LNG prices in Asia are higher than those in Europe and North America because the cost in Asia is linked to crude oil prices under long-term contracts.
In their joint statement Monday ahead of the second LNG Producer-Consumer Conference in Tokyo the next day, Toshimitsu Motegi, Japan's minister of Economy, Trade and Industry, and M. Veerappa Moily, India's minister for Petroleum and Natural Gas, said oil-linked prices for LNG do not "accurately reflect the LNG supply and demand balance" in Asia-Pacific markets, the Financial Post reports.
Government and private-sector officials from about 50 economies attended the one-day conference.
Data from the U.S. Federal Energy Regulatory Commission indicate Asian LNG importers such as Japan and China paid as much as $15.75 per million British thermal units this month, compared with $2.97 paid by LNG buyers in the U.S. Gulf Coast and $9.79 by British consumers.
Contracts linked to the Henry Hub price benchmark, however, would revolutionize the Japanese market, even if oil-linked contracts continue to dominate the global LNG market, Platts news service quoted Freeport LNG chief executive Michael Smith as saying on the sidelines of the conference.
Freeport, one of three U.S. Gulf Coast export projects looking to tap into Asian demand, announced Monday that Japan's Toshiba Corp. and SK E&S LNG of South Korea had each contracted to liquefy 2.2 million tons of natural gas per year at Freeport's Quintana Island facility in Texas.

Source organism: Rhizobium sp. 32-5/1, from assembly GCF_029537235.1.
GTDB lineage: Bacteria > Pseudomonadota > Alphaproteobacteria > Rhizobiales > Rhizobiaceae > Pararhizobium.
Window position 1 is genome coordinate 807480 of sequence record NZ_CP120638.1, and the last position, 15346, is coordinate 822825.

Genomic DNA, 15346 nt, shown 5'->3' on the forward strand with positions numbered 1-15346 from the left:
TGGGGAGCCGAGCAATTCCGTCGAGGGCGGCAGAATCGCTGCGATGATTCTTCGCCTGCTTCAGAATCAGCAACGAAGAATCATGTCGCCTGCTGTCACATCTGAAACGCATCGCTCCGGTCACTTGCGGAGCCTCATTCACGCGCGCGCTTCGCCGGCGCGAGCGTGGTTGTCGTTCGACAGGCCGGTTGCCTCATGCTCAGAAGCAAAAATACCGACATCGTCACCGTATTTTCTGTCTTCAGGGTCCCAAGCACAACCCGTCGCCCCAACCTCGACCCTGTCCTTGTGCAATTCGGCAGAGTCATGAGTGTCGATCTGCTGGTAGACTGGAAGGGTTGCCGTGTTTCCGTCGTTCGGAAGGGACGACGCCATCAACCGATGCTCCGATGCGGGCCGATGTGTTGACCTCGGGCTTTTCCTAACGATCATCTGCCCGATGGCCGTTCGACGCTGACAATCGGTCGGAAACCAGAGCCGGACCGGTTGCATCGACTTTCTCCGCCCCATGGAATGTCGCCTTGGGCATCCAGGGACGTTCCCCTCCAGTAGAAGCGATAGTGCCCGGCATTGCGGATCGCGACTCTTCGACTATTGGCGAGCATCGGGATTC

The U.S. Energy Department in May gave Freeport LNG conditional approval to export 1.4 billion cubic feet of natural gas per day over the next 20 years.
"Our [Japanese] customers -- Osaka Gas, Chubu Electric and now Toshiba -- all are focused on getting U.S.-based natural gas here on a Henry Hub-linked basis, because that's the cheapest gas they can get in the world," Smith said.
"Post-Fukushima, their increasing LNG volumes on top of the very high oil-linked cost is severely hurting their economy," Smith said of Japan's appetite for LNG after the March 2011 earthquake- and tsunami-triggered nuclear plant disaster. "They must drive down the price, and we're happy to be the ones to facilitate that."
Japan, the largest LNG importer in the world, spent $60 billion on LNG imports in 2012. That figure is expected to rise to $72.1 billion this year. Japan's Nuclear Regulation Authority is reviewing applications from utilities to operate about a dozen of the country's 50 reactors, shut down in the wake of Fukushima.
India is the fifth-largest importer of LNG after Japan, South Korea, the United Kingdom and Spain. Moily has said he expects India's LNG demand to grow at 2-6 percent a year until 2020 and 2-3 percent thereafter.
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